Survival instinct kicks in for veteran musos

An article about surviving in the music industry, including comments from Mark Seymour.

Author: Max Shand, Sydney Morning Herald.

Date: 30 April 2020.

Original URL: https://www.smh.com.au/culture/music/survival-instinct-kicks-in-for-veteran-musos-20200417-p54kwa.html

 

Article Text

Steve Kilbey says heroin addiction was by far the biggest hurdle he has overcome.

“Everything I had, I lost – my money, my friends, my family, my self-respect,” says the veteran frontman of alternative rock band The Church.

One night in 1990, when Kilbey was in a Sydney pub with Grant McLennan of The Go-Betweens, “we both had the blues and said ‘let’s get some heroin'”.

The Church frontman Steve Kilbey has overcome hard times before.
The Church frontman Steve Kilbey has overcome hard times before.CREDIT:JAMES BRICKWOOD

Like so many before him, Kilbey thought he was immune to the consequences but within two or three months the drug had taken hold.

“I was a proper shooting-up idiot junkie, wasting all the money I had amassed,” he says.

It took a voice from heaven, several children spread between America and Sweden and a decade touring as a less-than-inspiring frontman for Kilbey to get clean. After spending 20 years regaining their audience, The Church toured Australia in 2018, selling-out Sydney’s State Theatre.

But having finally returned to a position of strength, COVID-19 has forced Kilbey to cancel all his upcoming gigs.

“I had shows coming out my ears this year; I had solo shows, band shows, private shows, garden shows, birthday and wedding shows and it’s all over. They’re all gone.”

Rather than calling it a day, Kilbey has begun exploring alternative revenue generators.

“I was sitting at home and thinking, I’m just going to do a show on Instagram.” Soon afterwards, Kilbey was playing his first virtual show and earning money through an attached Paypal account.

With close to 1000 songs in his arsenal and no intention to repeat a track, Kilbey says he has “about a hundred weeks in me.”

Sarah McLeod from The Superjesus spent years playing small venues.

Like Kilbey, Sarah McLeod of grunge act The Superjesus “came out of the gates really strong in 1994 and then had a massive down period 10 years after that”.

Following unsatisfactory sales of their third album, Rock Music, the band became disillusioned, took to drinking and, without even saying goodbye, “everybody just went home and didn’t speak to each other for 10 years”.

Shifting towards solo work, McLeod and her team began to accrue significant debts commissioning photo shoots, touring and recording.

“I didn’t know what was going on until it was too late,” she says.

After a decade selling out shows, McLeod was forced to park her ego and start again. For two years she travelled regional Australia, playing anywhere, to anyone. Irrespective of the venue, McLeod would perform like she was centre-stage at Madison Square Garden.

“I got the list of people I owed money to and paid them back one at a time, inch by inch,” she says.

When COVID-19 struck, McLeod was about to start touring again and, to avoid falling back into debt, had to think quickly how to survive.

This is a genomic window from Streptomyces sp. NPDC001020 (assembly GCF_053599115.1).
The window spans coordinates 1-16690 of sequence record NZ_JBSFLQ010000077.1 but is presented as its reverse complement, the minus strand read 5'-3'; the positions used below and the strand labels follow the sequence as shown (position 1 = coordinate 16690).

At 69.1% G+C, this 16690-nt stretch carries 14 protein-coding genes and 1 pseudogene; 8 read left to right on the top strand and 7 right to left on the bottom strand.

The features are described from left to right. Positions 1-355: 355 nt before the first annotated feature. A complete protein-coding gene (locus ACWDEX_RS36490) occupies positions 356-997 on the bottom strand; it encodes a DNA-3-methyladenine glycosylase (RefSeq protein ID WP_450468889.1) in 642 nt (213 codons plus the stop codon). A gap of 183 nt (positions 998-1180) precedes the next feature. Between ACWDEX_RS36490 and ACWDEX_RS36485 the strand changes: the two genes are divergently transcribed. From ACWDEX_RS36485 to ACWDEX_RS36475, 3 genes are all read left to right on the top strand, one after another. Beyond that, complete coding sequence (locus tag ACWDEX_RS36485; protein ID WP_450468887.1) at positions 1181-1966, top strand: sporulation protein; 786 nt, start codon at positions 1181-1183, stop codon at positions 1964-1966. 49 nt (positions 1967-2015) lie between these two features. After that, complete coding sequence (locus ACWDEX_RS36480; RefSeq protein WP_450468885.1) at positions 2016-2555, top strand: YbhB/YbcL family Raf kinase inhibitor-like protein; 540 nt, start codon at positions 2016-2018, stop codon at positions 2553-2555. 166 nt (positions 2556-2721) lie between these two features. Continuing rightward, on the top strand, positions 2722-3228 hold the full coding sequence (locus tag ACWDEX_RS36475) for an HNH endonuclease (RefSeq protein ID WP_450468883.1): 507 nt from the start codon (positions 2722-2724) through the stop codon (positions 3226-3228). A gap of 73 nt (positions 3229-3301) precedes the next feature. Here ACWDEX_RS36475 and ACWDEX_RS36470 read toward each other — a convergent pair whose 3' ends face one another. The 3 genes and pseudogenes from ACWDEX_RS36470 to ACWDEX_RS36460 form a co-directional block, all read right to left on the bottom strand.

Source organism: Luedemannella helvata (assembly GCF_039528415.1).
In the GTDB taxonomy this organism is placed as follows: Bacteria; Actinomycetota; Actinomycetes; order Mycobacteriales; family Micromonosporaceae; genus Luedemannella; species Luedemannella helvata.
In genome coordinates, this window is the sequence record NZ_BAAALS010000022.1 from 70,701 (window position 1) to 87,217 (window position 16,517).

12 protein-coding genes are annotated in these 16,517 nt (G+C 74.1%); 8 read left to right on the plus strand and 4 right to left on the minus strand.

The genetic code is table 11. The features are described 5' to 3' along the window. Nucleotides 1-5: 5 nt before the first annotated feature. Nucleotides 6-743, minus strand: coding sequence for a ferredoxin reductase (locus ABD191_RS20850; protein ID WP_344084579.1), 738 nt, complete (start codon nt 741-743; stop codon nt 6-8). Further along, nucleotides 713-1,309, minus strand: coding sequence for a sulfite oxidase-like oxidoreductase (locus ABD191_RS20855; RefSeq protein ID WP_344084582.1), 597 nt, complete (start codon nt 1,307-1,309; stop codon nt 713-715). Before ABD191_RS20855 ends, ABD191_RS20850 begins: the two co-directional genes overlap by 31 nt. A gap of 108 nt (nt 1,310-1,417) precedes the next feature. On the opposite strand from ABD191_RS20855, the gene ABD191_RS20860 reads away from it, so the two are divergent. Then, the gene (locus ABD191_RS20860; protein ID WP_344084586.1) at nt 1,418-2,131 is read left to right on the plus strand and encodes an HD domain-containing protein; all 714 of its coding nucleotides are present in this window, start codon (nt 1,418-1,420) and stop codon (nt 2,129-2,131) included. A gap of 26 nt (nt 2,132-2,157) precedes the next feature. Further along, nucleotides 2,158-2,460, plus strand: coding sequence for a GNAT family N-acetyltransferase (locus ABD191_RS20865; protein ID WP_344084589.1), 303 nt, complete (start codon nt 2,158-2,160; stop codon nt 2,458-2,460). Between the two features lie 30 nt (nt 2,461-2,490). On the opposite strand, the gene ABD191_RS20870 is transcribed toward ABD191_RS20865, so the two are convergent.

She started a Patreon account, McLeod’s Wolfpack, that offers new music in exchange for a subscription fee.

“I figure that instead of sitting around mourning I need to make lemonade from my lemons,” she says.

For the first time in her career she’s making a regular income. There are other bonuses, too.

“You get people to your show who normally wouldn’t, like my dad who hasn’t seen me play since I was in my cover band in the ’90s. He’s been watching all my shows online and he’s like, ‘wow, you’re so much better than I thought’.”

In contrast to the immediate success of The Superjesus, Mark Seymour of The Hunters & Collectors regards “going to England for the first time and tanking” as his greatest challenge. Arriving during a recession, the band found that “there was no demand for live music”.

The only way to make money was to produce commercial records, something Seymour refused to do. “We’d signed to A&M, Virgin, and then later Atlantic, and all these international deals vanished,” he says. “We ran out of money and had to come home.”

“It wasn’t until we came back to Australia that I started connecting with the place I was in and writing songs about the landscape.”

Mark Seymour is confident the appetite for live shows will return.

Dropping the pretentiousness of their second album and “getting honest with what I was writing songs about” saw the band begin to fill rooms, then larger venues, and finally headline national tours. The band occupied the frontline of the Australian festival circuit until just recently, where a year of shows was quite literally washed away by floods and then COVID-19.

“Instead of looking at this catastrophe as though it’s an endgame, read between the lines and think about the long term.”

Seymour is convinced the appetite for live music will return after the lockdown.

Recognising that there may be some “residual anxiety amongst punters about going out”, Seymour spins an alternate story, one where “the whole live scene, even on the most basic pub corner level, will be crawling with people just gasping to go out.”

If you back yourself as an artist, Seymour calls for you to “plan as though things are going to improve”.

 

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